Joe Hauser lives in La Crosse, Wis., where nearly all older adults have signed a directive outlining their end-of life plans. Hauser’s kidneys are failing and he doesn’t want to live on a machine, but he’s keeping his options open. Talking about end-of-life care helps people make informed choices and have their wishes heard, hospital staff says.
"…And that gets to the point of why doctors and patients keep talking about end-of-life care in La Crosse: because choices are complicated. Because people’s feelings change about the treatment they want. And the best way to handle that is to know all your options, well in advance of a health care crisis."
“On Friday, a family took charge of their mother’s funeral. They were gathered around for her final breath, and soon thereafter shrouded her body prior to it being moved to the hospital’s morgue. They filled out the death certificate and burial/transport permit and obtained signatures of the necessary officials. They transported her remains on a body board in their station wagon, delivering it to a grave that was hand-dug by her grandson and friends. Family and friends gathered, smudged with sage, said personal remembrances and sacred things, and lowered her body slowly themselves, adding a feather (she loved birds), photos, and flower petals. They covered the grave, planted a winged elm at her head, and placed a picturesque tree burl at her foot. The grave was further marked by a brass surveyor’s disk with her name and dates. Family and friends retired to the Lodge for a meal together, and for further remembrances. The only thing remarkable about all of this is that such a loving, participatory, and natural ending should be remarkable at all.”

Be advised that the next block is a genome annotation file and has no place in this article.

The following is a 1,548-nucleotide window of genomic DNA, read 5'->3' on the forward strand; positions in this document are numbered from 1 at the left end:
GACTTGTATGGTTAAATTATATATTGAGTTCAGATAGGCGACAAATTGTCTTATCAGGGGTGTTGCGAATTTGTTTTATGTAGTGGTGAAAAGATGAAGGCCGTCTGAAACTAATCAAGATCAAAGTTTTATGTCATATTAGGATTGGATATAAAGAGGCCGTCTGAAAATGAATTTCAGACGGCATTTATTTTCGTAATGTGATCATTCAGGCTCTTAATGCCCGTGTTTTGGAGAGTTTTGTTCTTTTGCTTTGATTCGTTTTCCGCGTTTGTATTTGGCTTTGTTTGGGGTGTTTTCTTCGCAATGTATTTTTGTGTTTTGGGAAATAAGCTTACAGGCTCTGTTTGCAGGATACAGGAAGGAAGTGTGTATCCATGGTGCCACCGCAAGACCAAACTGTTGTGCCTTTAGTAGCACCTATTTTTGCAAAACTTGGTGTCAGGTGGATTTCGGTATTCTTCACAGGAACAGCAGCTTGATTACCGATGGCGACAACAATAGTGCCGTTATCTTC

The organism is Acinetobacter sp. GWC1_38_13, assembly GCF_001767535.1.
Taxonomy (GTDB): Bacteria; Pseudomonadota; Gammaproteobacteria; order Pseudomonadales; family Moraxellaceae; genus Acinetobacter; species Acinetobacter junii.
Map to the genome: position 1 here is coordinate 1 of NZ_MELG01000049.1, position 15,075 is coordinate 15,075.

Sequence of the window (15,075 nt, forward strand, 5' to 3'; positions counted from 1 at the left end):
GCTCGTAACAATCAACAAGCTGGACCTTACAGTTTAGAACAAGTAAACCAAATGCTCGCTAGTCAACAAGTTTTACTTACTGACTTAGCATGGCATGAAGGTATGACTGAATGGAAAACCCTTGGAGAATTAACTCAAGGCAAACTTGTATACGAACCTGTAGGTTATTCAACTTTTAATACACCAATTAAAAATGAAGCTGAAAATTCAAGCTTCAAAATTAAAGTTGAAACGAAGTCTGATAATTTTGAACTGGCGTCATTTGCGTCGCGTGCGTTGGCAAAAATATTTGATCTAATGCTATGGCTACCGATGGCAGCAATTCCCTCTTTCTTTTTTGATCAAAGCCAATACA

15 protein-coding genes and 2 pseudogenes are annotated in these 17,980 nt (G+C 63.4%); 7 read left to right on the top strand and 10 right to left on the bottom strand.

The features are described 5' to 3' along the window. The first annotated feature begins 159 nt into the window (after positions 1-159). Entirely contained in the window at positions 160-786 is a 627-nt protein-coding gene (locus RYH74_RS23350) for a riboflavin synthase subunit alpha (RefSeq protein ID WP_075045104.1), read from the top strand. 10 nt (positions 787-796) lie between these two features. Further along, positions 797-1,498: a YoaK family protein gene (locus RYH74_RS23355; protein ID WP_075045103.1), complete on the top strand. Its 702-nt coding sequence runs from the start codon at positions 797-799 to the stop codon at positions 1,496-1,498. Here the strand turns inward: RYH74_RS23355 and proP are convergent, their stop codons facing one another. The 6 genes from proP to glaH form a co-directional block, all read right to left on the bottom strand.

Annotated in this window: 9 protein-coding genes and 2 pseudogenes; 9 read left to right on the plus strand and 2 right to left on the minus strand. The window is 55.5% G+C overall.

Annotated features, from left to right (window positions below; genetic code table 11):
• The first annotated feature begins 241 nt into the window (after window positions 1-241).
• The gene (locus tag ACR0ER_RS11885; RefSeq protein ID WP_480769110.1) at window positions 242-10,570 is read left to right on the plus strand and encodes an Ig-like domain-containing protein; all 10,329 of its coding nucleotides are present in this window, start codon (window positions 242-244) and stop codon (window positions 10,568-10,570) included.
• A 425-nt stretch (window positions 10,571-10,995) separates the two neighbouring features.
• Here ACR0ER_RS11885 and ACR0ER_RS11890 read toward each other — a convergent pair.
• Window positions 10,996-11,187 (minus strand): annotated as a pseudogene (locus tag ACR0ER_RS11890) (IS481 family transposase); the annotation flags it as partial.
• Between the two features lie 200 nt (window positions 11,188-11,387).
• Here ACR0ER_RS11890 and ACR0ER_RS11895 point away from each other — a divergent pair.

-from Green Burial Council certified Prairie Creek Conservation Cemetery
Sustainable products for life and death.
Death comes for each of us and it’s a sad and frightening prospect. For the most part, we approach the idea of our deaths with fear and trepidation or not at all. But what if we were to look at our deaths through a different lens?
It’s ironic, then, that when we die, we’re often put into the ground using ecologically unsustainable, expensive materials and using practices that have barely changed since the nineteenth century. Most of us have spent our lives trying to avoid thinking about death, and we’re not choosing to die the way we aspire to live. But an increasing number of people and companies are reinterpreting how we approach the end.
More and more service providers and producers are offering earth-friendly burial services and products, often more affordable than traditional burial services.
Lovely winter photo from Green Burial Council certified provider Ramsey Creek in South Carolina